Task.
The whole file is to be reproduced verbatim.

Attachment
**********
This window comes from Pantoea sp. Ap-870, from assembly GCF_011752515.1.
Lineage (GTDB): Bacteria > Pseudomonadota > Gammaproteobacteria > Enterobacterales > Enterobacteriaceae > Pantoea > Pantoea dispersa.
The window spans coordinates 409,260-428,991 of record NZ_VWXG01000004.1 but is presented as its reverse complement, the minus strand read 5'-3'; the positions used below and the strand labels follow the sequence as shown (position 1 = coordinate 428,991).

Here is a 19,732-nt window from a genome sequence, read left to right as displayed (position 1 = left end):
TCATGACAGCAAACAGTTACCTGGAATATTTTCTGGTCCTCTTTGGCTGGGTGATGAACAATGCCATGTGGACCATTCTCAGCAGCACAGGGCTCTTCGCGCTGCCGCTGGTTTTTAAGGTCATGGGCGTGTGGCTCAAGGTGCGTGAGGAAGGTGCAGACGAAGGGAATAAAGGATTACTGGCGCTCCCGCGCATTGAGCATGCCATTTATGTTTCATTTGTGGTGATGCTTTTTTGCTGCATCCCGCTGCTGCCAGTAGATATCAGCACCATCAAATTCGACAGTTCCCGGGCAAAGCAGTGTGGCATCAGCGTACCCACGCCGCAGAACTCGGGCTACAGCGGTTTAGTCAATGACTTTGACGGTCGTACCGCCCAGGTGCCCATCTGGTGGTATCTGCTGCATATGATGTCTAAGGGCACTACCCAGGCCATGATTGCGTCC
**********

This window comes from Pantoea sp. Ap-870, from assembly GCF_011752515.1.
Lineage (GTDB): Bacteria > Pseudomonadota > Gammaproteobacteria > Enterobacterales > Enterobacteriaceae > Pantoea > Pantoea dispersa.
The window spans coordinates 409,260-428,991 of record NZ_VWXG01000004.1 but is presented as its reverse complement, the minus strand read 5'-3'; the positions used below and the strand labels follow the sequence as shown (position 1 = coordinate 428,991).

Here is a 19,732-nt window from a genome sequence, read left to right as displayed (position 1 = left end):
TCATGACAGCAAACAGTTACCTGGAATATTTTCTGGTCCTCTTTGGCTGGGTGATGAACAATGCCATGTGGACCATTCTCAGCAGCACAGGGCTCTTCGCGCTGCCGCTGGTTTTTAAGGTCATGGGCGTGTGGCTCAAGGTGCGTGAGGAAGGTGCAGACGAAGGGAATAAAGGATTACTGGCGCTCCCGCGCATTGAGCATGCCATTTATGTTTCATTTGTGGTGATGCTTTTTTGCTGCATCCCGCTGCTGCCAGTAGATATCAGCACCATCAAATTCGACAGTTCCCGGGCAAAGCAGTGTGGCATCAGCGTACCCACGCCGCAGAACTCGGGCTACAGCGGTTTAGTCAATGACTTTGACGGTCGTACCGCCCAGGTGCCCATCTGGTGGTATCTGCTGCATATGATGTCTAAGGGCACTACCCAGGCCATGATTGCGTCC